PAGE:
Six things you didn’t know about Hartlepool's Owton Manor area as told in a new book

Hartlepool’s Owton Manor neighbourhood is in the focus of a new book by author Frances Wilson.

Monday, 28th June 2021, 4:45 am

The former primary school teacher, who taught in the area’s Grange School for “the best part of 40 years”, has always known the area well, but decided to explore its history even further.

Frances and Gillian Smith, who helped with the research, rolled up their sleeves to dig out little-known facts about the estate – going back as far as the 1300s.

The book, which has been ordered by people as far as Australia, also features the memories of residents and Frances has described it as “history, but also a community book”.

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Frances Wilson with a copy of her new book Owton Manor - The Early History and the First 25 years.
Frances Wilson with a copy of her new book Owton Manor - The Early History and the First 25 years.

1 The man behind the estate

Max Lock was employed in 1948 to develop the town – and his plan included Owton Manor.

Frances said: "It was in the the tradition of the 1940s. It had lots of open space, lots of fresh air.

"Max Lock was also the one who said the shopping centre should be where it is today.”

A copy of the Hartlepool Mail in 1950 covers the extension of Owton Manor.

2 Scottish street names

All streets in Owton Manor are named after places in Scotland and the estate was built alphabetically.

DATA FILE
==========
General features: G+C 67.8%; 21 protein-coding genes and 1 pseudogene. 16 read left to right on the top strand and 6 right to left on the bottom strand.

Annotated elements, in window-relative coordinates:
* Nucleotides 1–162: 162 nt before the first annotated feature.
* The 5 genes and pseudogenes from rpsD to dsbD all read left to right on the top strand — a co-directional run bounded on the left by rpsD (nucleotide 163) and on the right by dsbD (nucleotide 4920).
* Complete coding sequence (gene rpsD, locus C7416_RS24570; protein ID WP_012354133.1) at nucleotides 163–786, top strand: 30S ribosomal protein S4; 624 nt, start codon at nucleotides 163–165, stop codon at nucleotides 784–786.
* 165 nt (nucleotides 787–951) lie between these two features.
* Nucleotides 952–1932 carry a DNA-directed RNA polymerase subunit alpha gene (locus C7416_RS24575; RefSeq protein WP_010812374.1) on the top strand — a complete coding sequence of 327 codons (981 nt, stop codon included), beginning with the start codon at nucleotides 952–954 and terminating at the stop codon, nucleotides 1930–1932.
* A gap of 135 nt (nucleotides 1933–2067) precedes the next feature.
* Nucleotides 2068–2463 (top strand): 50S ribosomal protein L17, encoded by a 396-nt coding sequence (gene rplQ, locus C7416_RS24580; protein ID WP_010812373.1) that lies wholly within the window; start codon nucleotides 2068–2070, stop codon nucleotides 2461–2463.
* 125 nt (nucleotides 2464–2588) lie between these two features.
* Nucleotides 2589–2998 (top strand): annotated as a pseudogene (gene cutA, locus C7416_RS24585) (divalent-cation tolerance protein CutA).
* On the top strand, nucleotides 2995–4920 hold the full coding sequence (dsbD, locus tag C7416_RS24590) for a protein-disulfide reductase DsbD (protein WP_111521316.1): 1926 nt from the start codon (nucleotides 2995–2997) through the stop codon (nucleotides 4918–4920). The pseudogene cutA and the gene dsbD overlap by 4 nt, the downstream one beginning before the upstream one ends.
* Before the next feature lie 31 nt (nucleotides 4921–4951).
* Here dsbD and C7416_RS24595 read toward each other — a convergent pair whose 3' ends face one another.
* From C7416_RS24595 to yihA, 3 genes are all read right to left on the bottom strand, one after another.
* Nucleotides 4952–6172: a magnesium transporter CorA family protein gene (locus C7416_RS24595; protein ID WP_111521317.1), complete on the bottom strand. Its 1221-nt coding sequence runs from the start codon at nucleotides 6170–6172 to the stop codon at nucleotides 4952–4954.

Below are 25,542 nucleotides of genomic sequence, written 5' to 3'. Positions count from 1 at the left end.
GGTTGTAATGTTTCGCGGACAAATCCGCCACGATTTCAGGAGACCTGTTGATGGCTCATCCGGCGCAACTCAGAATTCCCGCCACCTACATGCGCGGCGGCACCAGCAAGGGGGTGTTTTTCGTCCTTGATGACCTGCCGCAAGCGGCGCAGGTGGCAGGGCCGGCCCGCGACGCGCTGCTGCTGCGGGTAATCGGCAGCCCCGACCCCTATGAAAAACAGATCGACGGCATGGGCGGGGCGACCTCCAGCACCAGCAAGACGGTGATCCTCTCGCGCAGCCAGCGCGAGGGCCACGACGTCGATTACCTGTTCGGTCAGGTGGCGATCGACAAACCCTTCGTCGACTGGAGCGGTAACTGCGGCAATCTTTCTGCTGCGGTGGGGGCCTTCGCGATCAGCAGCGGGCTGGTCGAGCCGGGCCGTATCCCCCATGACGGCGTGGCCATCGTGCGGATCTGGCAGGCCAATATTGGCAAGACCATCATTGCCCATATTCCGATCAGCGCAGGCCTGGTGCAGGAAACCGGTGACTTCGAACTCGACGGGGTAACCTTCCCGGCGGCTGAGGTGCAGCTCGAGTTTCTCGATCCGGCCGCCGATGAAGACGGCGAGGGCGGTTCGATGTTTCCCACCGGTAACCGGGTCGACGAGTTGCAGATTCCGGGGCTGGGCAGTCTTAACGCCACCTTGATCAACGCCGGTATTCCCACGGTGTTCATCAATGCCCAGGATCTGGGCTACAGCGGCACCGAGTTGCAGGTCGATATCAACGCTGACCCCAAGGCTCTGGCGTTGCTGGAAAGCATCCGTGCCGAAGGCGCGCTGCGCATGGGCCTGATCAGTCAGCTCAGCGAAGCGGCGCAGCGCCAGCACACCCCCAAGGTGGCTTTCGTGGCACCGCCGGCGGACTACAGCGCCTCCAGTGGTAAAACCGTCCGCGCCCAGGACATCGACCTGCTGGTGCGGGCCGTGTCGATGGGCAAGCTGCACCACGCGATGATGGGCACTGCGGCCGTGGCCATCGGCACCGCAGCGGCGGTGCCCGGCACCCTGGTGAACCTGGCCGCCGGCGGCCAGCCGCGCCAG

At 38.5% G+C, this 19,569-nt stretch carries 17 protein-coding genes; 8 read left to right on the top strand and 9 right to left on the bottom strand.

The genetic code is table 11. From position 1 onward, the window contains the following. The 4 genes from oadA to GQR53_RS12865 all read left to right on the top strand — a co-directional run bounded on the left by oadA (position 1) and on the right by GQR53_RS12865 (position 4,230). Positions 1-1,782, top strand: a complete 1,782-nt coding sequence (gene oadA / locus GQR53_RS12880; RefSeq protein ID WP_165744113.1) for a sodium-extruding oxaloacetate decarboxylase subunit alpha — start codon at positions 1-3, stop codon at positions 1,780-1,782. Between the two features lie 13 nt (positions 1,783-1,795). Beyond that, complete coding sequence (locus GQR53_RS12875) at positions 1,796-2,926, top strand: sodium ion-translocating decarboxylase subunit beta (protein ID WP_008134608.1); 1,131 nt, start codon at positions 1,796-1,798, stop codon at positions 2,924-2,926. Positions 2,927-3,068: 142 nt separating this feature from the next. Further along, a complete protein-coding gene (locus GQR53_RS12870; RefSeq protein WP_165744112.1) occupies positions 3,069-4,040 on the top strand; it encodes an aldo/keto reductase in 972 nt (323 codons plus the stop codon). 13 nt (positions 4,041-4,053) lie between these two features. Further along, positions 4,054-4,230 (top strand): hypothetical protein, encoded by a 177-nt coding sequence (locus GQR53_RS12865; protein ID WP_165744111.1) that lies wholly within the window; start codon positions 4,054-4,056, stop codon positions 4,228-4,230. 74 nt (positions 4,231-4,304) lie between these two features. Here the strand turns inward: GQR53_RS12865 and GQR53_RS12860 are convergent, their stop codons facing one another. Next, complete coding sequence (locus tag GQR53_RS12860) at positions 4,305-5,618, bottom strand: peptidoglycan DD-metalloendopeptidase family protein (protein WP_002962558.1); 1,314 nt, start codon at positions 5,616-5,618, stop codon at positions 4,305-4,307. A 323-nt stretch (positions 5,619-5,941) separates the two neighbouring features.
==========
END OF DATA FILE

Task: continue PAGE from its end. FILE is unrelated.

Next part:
The reason why Scotland places were picked for the streets’ names remains unknown.

Frances said: “People did complain at first, but actually it’s very easy, because if you know somebody lives and they say it’s in the B block, you know exactly where to go.

Mrs Hogan and her four- year-old son Peter who were the first occupants of the first completed road, Arbroath Grove on March 1, 1951. Mrs Hogan had been living apart from her husband because of a housing shortage, Frances said.

"In some ways, it’s quite a good system.”

3 Picture-perfect childhood

People who were children in the 1950s and moved into the area “had the most idyllic childhood” because they suddenly had a lot space, Frances said.

There was also plenty of community spirit with people looking out for each other.

The book was released at the beginning of June.

Frances said: "Some guys had an allotment and they would give food to the man next door, who went fishing, who in turn would give that fish.

"So an awful lot of community spirit in the early years of the estate.”

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4 The name dates back to the 1300s

Despite having been built fairly recently, Owton Manor’s name has a long history.

It was named after the original Owton Manor, which dates back to the 1300s.

Grange School children and St Patrick's shops being built in 1962./Photo: Frances Wilson

Manor House was located close to where Manor School is today.

Frances said: "There is a farm building left. I think there are little bits of wall, but there’s very little evidence of what was left there.

"But that’s where it got its name.

“The Manor at Owton was first mentioned in 1146. It probably means office estate.”

5 Where people moved from

A lot of people moved to Owton Manor from a former housing estate on the site of the College of Further Education.

Frances said: “There was a big, very dense housing estate area that had been built in the 1850s.

"A lot of them moved from there when those were demolished and a lot more from further down where Mainsforth Terrace is.”

6 Trips abroad

Frances has said that the three primary schools in the area would take children abroad in the 1950-60s.

She said: "They seemed to go to Germany and Belgium more than anywhere else.”

The book is available to buy from Owton Manor Library and the Community Hub Central, in York Road, costing £5..

It canalso be purchased by emailing [email protected]

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